Great Granddaddy Honeycutt and Teddy Roosevelt
Children, I haven’t ever been on what you might call speakin’ terms with any presidents. But I have seen four or five of them from pretty near, and I want to tell you that they ain’t nothing special. They have to get out of bed in the mornin’ and pull on their pants one leg at a time just like every other man in Creation. There is the story, however, about my Great Granddaddy Honeycutt looking Teddy Roosevelt straight in the eye. I know it is true because my grandmother, your great grandmother, told it, and for her lying was as big a sin as liquor or dancin’ on Sunday. I learned that lesson well with the soap.
Great Granddaddy Honeycutt went in the army in the last year of the War when he was only 16, into Hoke’s Brigade. He was in some of that fightin’ around Durham just before Joe Johnston surrendered. His brother, a year older, was killed. Great Granddaddy James carried him out of the fightin’ on his back. He found a Methodist preacher who promised to bury Great Granduncle John right and mark the place so they could come and get him later and take him home. Whether that ever happened I don’t know. Everybody lived just above starvation in those days, and Methodist ministers tend to move on pretty regular, as you no doubt are aware.
He did not wait for the Yankees to declare him officially a paroled prisoner of war, but walked home to Stanly County, which you can drive in about two hours today, with hardly anything to eat on the way. When he got there he found his other brother, age thirteen, trying to plow with one near-dead ole mule. Stoneman’s raiders had been through and taken all the stock. They were going to shoot the useless old mule, but the brother somehow talked them out of it. They also broke up the plow and the harness, but a neighbor helped put it back together. In a day or two Great Granddaddy walked into town and got a job driving wagons for an older fellow from his regiment who was setting up a freight business.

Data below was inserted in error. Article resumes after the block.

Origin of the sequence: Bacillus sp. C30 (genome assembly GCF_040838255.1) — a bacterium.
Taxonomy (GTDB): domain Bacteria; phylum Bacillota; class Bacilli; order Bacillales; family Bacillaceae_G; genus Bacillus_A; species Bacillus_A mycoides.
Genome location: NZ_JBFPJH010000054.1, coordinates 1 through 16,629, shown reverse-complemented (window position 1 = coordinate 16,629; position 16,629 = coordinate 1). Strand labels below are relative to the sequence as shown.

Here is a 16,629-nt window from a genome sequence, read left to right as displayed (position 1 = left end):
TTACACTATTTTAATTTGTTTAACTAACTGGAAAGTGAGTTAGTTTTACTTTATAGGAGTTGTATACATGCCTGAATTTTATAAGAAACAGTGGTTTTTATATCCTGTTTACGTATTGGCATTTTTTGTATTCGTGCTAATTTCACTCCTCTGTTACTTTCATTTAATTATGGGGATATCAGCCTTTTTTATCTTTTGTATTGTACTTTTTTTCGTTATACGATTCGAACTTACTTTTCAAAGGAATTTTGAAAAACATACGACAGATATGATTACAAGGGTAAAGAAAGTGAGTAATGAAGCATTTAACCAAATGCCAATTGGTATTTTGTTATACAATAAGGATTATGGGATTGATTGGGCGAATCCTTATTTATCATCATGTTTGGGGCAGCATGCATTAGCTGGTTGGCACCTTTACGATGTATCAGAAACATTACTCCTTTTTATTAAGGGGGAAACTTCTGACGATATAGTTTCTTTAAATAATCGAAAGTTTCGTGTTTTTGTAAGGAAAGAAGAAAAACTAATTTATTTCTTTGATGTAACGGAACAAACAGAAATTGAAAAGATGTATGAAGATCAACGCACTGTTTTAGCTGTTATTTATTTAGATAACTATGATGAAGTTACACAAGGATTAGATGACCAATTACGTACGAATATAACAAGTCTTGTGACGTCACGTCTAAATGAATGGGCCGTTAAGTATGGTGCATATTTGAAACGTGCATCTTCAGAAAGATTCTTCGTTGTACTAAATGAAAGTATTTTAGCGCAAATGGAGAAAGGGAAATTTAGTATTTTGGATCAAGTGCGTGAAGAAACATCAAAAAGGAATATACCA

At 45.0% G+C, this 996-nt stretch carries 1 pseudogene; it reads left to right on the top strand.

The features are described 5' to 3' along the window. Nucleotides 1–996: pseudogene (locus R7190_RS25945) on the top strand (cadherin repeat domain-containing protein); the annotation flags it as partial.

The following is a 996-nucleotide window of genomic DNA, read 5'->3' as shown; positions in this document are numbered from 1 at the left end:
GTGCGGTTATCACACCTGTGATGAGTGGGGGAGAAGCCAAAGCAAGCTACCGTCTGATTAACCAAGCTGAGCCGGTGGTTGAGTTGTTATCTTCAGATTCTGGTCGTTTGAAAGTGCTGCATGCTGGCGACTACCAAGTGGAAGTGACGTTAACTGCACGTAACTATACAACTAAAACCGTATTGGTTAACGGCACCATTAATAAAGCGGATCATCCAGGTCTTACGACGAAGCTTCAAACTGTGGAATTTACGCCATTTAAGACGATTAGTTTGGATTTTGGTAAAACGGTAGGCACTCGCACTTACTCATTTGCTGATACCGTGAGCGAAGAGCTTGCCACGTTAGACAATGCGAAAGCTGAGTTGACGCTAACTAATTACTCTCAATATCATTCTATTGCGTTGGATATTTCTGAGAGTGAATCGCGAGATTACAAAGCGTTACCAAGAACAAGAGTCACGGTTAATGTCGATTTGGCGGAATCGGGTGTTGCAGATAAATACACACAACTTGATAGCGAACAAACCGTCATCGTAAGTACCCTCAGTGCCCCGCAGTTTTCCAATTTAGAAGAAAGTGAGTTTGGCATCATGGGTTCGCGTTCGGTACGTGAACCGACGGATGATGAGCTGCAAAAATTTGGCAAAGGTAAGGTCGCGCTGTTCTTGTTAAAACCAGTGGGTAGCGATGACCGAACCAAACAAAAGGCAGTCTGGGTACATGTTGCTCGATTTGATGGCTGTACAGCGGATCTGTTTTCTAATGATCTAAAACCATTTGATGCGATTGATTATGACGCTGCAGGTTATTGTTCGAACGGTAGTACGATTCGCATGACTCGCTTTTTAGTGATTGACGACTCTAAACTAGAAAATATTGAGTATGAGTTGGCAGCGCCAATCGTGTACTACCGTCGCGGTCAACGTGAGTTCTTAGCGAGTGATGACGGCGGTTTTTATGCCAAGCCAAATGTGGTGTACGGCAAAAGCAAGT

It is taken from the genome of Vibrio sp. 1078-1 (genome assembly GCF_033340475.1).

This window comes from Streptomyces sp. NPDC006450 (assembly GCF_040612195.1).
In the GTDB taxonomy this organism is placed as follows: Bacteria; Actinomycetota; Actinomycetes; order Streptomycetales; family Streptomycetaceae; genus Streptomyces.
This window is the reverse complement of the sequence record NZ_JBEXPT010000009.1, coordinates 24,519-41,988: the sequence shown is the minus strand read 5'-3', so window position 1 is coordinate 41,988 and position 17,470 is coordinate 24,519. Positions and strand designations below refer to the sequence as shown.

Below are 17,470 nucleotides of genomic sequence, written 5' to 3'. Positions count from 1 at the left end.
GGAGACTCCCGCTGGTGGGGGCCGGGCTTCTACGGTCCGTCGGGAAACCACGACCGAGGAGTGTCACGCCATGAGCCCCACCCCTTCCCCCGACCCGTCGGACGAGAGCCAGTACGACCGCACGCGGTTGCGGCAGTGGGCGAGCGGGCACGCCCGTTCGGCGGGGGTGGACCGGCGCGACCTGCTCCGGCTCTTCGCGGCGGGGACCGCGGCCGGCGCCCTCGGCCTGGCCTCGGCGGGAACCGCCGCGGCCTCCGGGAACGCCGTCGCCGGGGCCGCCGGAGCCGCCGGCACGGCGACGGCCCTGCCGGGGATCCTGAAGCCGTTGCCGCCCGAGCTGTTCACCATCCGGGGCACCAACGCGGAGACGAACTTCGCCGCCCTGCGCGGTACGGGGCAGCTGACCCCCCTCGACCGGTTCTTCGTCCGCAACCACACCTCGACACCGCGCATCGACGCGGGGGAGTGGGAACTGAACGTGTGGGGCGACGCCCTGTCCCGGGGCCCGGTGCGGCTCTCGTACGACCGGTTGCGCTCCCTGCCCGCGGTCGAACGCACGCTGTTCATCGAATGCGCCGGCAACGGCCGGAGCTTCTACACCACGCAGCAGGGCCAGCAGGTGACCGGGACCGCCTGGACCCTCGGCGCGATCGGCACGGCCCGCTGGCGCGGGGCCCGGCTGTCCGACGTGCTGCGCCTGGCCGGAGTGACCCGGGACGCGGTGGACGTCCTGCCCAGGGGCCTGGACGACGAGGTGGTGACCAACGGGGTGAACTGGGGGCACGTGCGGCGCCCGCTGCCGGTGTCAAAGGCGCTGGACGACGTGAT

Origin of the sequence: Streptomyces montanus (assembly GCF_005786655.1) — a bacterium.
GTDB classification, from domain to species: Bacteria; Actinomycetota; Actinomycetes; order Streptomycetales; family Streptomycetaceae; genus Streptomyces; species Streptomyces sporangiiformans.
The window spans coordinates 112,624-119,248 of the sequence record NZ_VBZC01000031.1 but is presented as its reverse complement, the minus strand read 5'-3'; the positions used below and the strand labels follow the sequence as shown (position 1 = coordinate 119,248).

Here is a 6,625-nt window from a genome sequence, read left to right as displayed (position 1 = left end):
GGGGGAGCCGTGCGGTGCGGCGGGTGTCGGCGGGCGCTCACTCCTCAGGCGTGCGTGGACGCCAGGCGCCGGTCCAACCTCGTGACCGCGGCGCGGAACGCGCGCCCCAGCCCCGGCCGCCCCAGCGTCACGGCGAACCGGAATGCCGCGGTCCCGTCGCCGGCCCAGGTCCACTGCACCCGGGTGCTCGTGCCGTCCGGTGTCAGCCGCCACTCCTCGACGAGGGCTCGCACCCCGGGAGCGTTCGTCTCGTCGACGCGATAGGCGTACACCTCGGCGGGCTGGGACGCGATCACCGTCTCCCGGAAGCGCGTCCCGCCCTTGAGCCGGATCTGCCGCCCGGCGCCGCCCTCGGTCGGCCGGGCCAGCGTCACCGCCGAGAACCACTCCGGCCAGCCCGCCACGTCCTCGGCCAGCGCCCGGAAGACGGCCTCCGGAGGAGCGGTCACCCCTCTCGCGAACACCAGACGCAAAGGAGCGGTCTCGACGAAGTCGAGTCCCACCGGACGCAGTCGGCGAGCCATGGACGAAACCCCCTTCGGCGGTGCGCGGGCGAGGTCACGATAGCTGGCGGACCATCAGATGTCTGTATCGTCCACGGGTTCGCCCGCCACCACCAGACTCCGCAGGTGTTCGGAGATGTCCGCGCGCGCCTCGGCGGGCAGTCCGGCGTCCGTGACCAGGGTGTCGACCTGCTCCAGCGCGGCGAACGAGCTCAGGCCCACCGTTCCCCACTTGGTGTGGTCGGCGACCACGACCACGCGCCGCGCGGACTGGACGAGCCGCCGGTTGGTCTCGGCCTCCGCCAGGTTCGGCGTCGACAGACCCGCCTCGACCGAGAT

The Teddy Roosevelt business happened much later, after he had prospered a little bit and moved down east to Goldsboro. Of course nobody liked Republicans in those days. Unfortunately, the last good Democrats were Governor Wallace and Sam Ervin, but even when we went over to the Republicans with Jesse it didn’t feel too right. Anyway, Roosevelt was coming through on the train and was going to stop for an hour or two and get a friendly reception and make a little speech. I don’t know when this was. It might have been in the 1904 campaign or even the 1912 one, because Great Granddaddy lived until almost World War II.
The local big shots insisted that Great Granddaddy be on the platform with the reception committee. Neither he nor anybody else in our family has ever been a big shot, but he must have been Grand Dragon in the Masons or president of the freightman’s association, or maybe Methodist Sunday School superintendent, so they insisted on having him on the reception committee. Roosevelt was coming down the row, shaking hands with each one. Then he got to Great Granddaddy, who just kept his hand at his side. “Colonel Roosevelt,” he said, “let us spare each other, because I don’t want to shake hands with you any more than you really want to shake hands with me.” What Teddy did I was not told. If he had had any gentlemanly manners he would have said, “I understand, Sir,” and moved on. But I don’t think he had much manners, even though he had a Southern mother, and was not one to miss a challenge. However, the mayor or somebody must have moved him on along.